The Banner has a subscription to republish articles from Religion News Service. This story by Jack Jenkins was published on religionnews.com March 11. It has been edited for length and for relevance to the Christian Reformed Church.
More than 100 U.S. Christian leaders, including the executive director of the Christian Reformed Church and leaders of multiple other denominations, sent a letter to the head of the Russian Orthodox Church on Friday (March 11) asking him to use his influence to help stop the invasion of Ukraine and “prayerfully reconsider the support you have given to this war.”
The letter was addressed to Patriarch Kirill of Moscow, head of the Russian Orthodox Church, who is known to have a close relationship with Russian President Vladimir Putin.
“With broken hearts, we are making an earnest plea that you use your voice and profound influence to call for an end to the hostilities and war in Ukraine and intervene with authorities in your nation to do so,” the letter read.
Kirill’s initial generalized call for peace at the outset of the Russian invasion of Ukraine was lambasted by leaders of the Ukrainian Orthodox Church based in Kyiv, with one cleric decrying it as the words of a “religious politician” and a tacit endorsement of Putin’s justifications for invasion.
But the letter from the U.S. faith leaders says, “We make this appeal with no political agenda. Before God, we bear witness that there is no religious justification from any side for the destruction and terror the world is witnessing daily. Our first allegiance is always to our Lord Jesus Christ. This transcends the narrow claims of all nations and ideologies.”
“We are in the season of Lent,” the letter continues. “In that Lenten spirit, we ask you to prayerfully reconsider the support you have given to this war because of the horrendous human suffering it has unleashed.”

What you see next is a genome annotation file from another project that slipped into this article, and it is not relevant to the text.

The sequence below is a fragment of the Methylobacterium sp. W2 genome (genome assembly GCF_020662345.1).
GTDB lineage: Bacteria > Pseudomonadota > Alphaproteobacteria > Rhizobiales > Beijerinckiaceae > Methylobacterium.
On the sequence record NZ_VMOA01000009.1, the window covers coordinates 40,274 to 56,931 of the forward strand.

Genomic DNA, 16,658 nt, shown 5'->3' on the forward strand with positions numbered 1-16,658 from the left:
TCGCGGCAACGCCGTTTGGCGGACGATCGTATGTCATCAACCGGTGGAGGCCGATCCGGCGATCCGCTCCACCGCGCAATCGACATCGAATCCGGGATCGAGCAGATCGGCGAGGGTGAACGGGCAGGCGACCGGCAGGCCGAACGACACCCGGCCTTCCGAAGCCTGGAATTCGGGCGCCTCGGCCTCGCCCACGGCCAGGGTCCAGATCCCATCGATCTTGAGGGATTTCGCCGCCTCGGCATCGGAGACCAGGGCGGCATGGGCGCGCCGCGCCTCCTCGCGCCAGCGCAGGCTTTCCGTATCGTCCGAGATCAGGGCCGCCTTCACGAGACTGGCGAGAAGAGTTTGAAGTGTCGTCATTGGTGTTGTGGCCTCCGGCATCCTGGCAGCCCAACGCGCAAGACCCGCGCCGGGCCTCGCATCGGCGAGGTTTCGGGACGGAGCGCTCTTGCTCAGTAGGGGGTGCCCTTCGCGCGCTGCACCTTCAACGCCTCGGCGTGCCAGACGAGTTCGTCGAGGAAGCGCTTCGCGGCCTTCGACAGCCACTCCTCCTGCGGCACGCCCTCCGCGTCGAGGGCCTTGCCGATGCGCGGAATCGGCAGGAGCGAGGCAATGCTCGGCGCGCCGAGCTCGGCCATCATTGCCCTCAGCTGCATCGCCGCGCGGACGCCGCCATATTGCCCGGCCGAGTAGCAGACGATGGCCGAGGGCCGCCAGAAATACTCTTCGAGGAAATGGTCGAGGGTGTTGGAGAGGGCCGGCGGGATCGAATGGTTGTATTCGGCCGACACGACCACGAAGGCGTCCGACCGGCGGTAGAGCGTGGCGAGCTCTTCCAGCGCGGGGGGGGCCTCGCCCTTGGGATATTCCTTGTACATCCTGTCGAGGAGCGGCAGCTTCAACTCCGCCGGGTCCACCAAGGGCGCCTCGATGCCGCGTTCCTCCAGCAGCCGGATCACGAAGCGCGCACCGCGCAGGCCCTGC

Signers of the letter include Rev. Walter Kim, president of the National Association of Evangelicals; Colin P. Watson Sr., executive director of the Christian Reformed Church; Rev. Eddy Aleman, general secretary of the Reformed Church in America; and Wesley Granberg-Michaelson, general secretary emeritus of the RCA.
Related: From CRC communications, Watson Signs Letter to Kirill
Granberg-Michaelson helped organize the letter with Jim Wallis, head of Georgetown University’s Center on Faith and Justice and former president of Sojourners, an American Christian social justice advocacy organization.
“There is not, and can never be, any ethical, religious, or theological justification for Russia’s invasion of Ukraine,” Wallis said in a statement. “When bombs rain down on maternity wards and hospitals, as well as other innocent civilians, we should be utterly clear: this is the work of an immoral maniac who must be removed from power, and anyone who supports Putin is sanctioning murder.”
The letter is one of several efforts by faith leaders to pressure Kirill, whose church has often operated in tandem with the Russian government. Earlier in March a group of Catholic bishops from Ireland, Scotland, England, and Wales called on Kirill to help end the violence, and Romanian Orthodox priest Ioan Sauca, head of the World Council of Churches, similarly implored Kirill to speak with the Russian president.
“I write to Your Holiness as acting general secretary of the WCC but also as an Orthodox priest,” Sauca wrote in an open letter. “Please, raise up your voice and speak on behalf of the suffering brothers and sisters, most of whom are also faithful members of our Orthodox Church.”
Kirill responded to Sauca on Thursday (March 10) by arguing that the “origins of the confrontation lie in the relationships between the West and Russia.” He insisted Western nations have attempted to “mentally remake Ukrainians and Russians living in Ukraine into enemies of Russia.”
Kirill also dismissed Ukrainians who broke away from the Russian Orthodox Church in 2018 to form their own Orthodox tradition based in Kyiv, saying the “schism” was “pursuing the same end.”
Yet calls for Kirill to intervene are also coming from inside the Russian Orthodox Church. On Wednesday (March 9), Metropolitan John of Dubna, an archbishop of Russian Orthodox churches in Western Europe, publicly asked Kirill to “raise (his) voice” with Russian authorities against the “monstrous and senseless war.”
John also challenged Kirill’s framing of the war as a “metaphysical” battle against a liberal West, saying he “cannot subscribe to such a reading of the gospel.”
Meanwhile, hundreds of Russian Orthodox priests recently signed a petition decrying the invasion, and one of the signers was later arrested for preaching a sermon criticizing Russia’s actions.
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